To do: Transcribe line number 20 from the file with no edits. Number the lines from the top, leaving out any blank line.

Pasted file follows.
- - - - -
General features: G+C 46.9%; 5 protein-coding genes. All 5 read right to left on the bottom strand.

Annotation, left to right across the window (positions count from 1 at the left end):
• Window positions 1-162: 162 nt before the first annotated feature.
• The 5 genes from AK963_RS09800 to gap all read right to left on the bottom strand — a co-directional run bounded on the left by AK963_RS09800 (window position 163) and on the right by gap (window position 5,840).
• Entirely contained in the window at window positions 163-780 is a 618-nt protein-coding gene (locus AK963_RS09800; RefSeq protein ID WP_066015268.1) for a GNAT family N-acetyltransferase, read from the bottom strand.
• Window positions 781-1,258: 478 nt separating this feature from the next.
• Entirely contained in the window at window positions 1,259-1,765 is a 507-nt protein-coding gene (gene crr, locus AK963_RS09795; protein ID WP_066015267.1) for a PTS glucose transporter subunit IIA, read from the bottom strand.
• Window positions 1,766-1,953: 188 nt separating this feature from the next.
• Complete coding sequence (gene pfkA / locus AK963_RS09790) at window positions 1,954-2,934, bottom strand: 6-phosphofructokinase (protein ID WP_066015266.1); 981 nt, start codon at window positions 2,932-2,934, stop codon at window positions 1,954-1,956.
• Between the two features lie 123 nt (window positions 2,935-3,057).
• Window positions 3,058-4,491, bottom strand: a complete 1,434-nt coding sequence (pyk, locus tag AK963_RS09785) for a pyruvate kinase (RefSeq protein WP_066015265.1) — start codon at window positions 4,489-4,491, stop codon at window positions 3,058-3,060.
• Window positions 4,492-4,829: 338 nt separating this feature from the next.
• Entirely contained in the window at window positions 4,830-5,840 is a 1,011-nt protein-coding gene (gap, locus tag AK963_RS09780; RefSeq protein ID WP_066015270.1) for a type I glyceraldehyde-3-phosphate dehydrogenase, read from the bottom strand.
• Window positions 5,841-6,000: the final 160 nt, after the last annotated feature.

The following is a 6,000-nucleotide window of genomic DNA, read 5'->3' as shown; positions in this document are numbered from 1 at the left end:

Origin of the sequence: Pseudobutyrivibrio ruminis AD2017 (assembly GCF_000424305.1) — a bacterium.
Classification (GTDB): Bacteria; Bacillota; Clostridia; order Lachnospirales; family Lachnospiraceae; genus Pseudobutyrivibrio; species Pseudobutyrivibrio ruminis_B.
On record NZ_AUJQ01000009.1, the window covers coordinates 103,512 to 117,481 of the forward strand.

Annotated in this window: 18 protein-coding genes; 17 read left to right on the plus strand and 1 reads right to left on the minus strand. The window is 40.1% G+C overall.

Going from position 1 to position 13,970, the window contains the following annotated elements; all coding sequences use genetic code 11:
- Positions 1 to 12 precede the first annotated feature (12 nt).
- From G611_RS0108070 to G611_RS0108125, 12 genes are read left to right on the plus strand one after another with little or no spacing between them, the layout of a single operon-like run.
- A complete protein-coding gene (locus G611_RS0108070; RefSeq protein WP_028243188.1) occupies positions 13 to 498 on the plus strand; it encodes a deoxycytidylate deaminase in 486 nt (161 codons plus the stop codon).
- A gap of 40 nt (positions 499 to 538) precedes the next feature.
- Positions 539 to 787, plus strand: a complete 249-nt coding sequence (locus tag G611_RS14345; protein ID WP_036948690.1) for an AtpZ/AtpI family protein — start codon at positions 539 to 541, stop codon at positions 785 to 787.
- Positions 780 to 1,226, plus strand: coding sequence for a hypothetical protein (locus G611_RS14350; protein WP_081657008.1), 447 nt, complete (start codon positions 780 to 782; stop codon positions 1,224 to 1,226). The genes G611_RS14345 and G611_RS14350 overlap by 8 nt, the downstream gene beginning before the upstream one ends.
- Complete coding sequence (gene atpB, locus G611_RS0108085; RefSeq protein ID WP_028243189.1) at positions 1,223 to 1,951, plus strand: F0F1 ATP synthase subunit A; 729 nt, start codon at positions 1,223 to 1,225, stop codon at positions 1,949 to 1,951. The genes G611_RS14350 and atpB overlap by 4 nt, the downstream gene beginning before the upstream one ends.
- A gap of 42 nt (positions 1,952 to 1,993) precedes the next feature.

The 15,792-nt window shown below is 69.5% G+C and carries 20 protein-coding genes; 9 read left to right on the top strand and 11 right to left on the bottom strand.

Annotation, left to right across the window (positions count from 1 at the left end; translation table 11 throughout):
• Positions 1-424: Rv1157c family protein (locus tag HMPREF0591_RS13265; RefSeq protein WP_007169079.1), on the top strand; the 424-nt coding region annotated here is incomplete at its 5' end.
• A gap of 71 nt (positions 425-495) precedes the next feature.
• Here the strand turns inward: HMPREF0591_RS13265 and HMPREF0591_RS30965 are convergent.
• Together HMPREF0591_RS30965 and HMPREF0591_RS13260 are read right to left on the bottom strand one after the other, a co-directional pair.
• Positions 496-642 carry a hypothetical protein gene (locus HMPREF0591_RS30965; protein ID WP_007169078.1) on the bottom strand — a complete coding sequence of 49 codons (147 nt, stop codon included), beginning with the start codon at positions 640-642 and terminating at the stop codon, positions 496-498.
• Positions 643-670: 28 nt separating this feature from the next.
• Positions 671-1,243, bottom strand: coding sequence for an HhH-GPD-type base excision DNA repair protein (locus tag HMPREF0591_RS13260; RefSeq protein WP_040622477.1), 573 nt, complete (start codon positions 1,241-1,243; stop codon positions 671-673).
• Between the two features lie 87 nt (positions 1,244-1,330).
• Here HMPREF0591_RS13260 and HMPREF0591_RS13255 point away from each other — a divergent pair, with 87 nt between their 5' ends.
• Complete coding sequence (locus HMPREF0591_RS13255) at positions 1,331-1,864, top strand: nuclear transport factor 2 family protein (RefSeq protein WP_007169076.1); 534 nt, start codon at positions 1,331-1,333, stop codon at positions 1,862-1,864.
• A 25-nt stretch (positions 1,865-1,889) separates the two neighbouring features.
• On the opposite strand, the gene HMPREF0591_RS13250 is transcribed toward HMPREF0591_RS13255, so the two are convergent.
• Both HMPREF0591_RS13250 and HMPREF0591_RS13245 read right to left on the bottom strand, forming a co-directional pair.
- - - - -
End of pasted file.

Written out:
Going from position 1 to position 13,970, the window contains the following annotated elements; all coding sequences use genetic code 11: